Black screen at boot, no startup sound, indicator goes to idle.
I hooked up my iphone to my macbook pro 4.1 to charge when the macbook was in idle mode. The computer woke up shortly like usual and went back to sleep, I didn't open the lid.
When I opened it a bit later he would come out of idle mode but the screen kept black, no backlit led's went on, dead silent. The indicator in the front stopped flashing as is would in idle mode but was a lot more faint then usual. I had to force it to shut down by holding the power button.
Now it doesn't boot anymore, no startup sound, just a blank screen. The indicator at the lid lights up and immodestly dims down like it would be in idle mode. I did all the memory resets but nothing helped. Opened up the computer and disconnected the pram battery to force it to reset but nothing...
In the store they immediately said the problem was the motherboard and it would have to be replaced.
However, I had this problem before. I work on a separate monitor most of the time and keep the lid closed and plugged in usb devices before that would make the computer behave this way, only a few times though. Usually the problem would solve itself over time by rebooting or by plugging in my external monitor. However it doesn't seem to help this time.
The thing is that I have a difficult time believing that my motherboard should be replaced. I read about other people having the same issue when plugging in different kinds of usb devices when their computer was in idle mode. But didn't read of any solutions.
It's like the computer is stuck in idle mode when I try to reboot or something...
Anyone any thoughts?
So I went to an apple authorized service center they tested it with the hard drive for the nvida issue, no luck then the opened up the macbook and did an other test (I don't know what kind of test) and it didn't generate an error code or something which they need to order the parts and to repair it for free...
I'm very angry about this because I've read so many stories of people with the same issues, "went to stand by and didn't wake up", and almost non of them got the service they deserved. Appearently it's so difficult to comply to the nvidia diagnostic that only 10% of the people with the actual problem get the service they deserve. Because ALL the chips from the 8600 were bad and it's just a matter of time before they fail. And even if they get replaced they will fail again over time because they never made "decent" versions of the chip.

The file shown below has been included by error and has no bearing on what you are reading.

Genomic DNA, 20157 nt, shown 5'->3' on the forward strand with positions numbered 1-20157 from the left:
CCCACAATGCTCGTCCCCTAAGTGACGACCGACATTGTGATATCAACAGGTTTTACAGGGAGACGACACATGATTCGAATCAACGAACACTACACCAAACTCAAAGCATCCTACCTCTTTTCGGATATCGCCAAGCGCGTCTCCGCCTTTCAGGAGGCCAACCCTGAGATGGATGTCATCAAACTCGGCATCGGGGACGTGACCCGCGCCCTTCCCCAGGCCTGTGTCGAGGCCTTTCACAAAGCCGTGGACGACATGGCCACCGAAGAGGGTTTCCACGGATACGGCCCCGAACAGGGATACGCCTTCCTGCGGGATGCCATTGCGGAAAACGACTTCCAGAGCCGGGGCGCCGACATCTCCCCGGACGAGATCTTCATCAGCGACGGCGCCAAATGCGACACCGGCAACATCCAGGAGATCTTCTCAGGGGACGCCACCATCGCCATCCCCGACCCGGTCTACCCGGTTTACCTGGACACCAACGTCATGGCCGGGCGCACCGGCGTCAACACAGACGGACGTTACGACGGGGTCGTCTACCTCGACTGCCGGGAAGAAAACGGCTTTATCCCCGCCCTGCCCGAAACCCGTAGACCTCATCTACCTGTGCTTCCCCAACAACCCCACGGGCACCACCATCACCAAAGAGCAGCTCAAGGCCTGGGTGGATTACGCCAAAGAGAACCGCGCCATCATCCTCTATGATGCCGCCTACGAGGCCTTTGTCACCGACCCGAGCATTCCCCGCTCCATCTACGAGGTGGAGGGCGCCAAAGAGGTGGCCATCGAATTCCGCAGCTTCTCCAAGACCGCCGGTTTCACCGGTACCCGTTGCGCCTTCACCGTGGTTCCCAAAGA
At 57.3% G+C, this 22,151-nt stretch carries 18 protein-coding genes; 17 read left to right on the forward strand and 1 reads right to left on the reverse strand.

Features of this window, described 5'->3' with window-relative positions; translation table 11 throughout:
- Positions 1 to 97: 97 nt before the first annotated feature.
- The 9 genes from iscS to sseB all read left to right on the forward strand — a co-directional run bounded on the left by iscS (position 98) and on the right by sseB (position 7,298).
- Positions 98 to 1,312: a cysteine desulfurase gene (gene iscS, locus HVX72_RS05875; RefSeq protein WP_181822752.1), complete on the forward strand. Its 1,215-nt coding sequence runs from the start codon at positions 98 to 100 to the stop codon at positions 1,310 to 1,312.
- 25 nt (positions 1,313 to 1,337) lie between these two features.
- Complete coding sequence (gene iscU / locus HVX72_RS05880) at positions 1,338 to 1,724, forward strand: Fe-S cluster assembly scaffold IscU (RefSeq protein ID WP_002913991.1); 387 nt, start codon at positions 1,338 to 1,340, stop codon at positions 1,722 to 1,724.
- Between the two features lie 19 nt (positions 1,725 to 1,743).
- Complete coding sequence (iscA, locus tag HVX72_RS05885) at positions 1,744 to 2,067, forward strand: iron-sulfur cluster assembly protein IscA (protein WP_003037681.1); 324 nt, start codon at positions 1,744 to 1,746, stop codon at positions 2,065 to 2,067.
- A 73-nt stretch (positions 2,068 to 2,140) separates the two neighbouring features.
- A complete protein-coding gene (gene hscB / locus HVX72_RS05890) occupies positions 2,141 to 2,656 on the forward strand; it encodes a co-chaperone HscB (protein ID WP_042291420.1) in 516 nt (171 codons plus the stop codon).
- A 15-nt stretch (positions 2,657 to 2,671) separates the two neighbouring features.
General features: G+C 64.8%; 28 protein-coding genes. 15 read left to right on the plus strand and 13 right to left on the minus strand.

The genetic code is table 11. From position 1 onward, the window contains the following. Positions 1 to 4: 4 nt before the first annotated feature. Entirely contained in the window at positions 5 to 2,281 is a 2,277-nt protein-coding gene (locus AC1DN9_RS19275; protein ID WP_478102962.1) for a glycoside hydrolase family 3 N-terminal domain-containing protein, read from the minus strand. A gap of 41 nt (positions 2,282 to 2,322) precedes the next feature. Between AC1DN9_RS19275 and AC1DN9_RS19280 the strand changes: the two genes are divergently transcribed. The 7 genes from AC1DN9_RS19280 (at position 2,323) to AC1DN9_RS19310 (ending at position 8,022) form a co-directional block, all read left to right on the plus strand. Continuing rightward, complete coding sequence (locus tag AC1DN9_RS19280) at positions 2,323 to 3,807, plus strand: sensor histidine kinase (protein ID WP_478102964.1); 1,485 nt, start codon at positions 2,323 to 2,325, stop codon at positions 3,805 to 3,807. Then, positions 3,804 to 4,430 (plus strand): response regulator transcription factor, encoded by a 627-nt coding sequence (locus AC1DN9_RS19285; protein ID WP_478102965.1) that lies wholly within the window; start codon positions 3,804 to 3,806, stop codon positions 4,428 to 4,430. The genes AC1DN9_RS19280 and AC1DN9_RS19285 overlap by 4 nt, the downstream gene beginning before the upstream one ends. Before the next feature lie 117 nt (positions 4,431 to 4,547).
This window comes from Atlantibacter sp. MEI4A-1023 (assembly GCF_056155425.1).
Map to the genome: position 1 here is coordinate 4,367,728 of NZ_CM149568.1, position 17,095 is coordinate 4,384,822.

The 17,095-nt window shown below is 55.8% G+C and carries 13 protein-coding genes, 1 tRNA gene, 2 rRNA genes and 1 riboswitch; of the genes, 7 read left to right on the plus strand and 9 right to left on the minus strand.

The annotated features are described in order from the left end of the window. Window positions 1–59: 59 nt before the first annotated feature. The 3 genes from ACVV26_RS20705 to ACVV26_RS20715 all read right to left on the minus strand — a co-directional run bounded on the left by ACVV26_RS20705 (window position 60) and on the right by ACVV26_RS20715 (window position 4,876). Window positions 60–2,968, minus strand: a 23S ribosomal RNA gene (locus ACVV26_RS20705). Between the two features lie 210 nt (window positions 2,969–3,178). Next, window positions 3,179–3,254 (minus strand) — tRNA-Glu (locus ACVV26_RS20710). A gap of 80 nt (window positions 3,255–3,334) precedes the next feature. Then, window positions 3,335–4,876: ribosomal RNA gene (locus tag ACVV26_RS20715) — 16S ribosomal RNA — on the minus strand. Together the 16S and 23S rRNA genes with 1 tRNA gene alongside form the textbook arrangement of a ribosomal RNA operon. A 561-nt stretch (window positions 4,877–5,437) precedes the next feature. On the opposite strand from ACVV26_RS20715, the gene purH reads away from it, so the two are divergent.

The problem is that the solder underneath the chip can't handle the heath generated by the chip itself and will eventually crack because of the many extreme temperature changes.
Apple's claims, that it's something else then the GPU-fail just doesn't make sense because of the many similar stories you read, and the many solutions when people tamper around with the GPU.
Check this link: http://russell.heistuman.com/2010/04/27/cooking-the-books-or-baking-my-macbook-p ro-logic-board/
*As a little background, I put my MBP (17″ 2.5GHz-early 2008, Model A1261 to be exact for you that are searching) to sleep by closing it up for the night, which I’ve done for the past 2+ years with no problems. The next morning I noticed that the glowing power light on the latch release was off and thought it strange and then went to open and wake it and nothing happened. After futilely trying to wake it by varying degrees of banging on random keys and quickly pressing the power button I waited several minutes before I committed to powering it down. After powering it down, I tried to start it back up. While I could hear the hard drive spin up and the optical drive go through its start-up whirrings, there was no start-up chime and no effort to display anything on screen. I tried all the start-up key combinations to start in safe-mode, reset PRAM, start diagnosis—nothing worked. Tried to insert original system install disk and boot from that, all to no avail.*
Here is a guy who ended up baking the entire logic board in order to meld the cracked soldered connections underneath the chip!
Other people heat up the GPU with a heatgun to only target one specific part of the logic board, a process called "reflowing". But it's only a matter of time before the GPU fails again. The guy baking his logic board is down to his fifth bake by now...
Other people "reball" the chip and implement the entire thing back on the logic board with decent solder, a more permanent fix so it seems...
My guess is that I'm going to bake the motherboard, hoping to get the thing working again. Then I'm heading back to the apple store hoping to get the NVIDIA diagnose so they will replace the entire motherboard...
I'm very unhappy with this, I paid a load of money for this machine that's just over two years old. Even cheap PC's tend to last longer...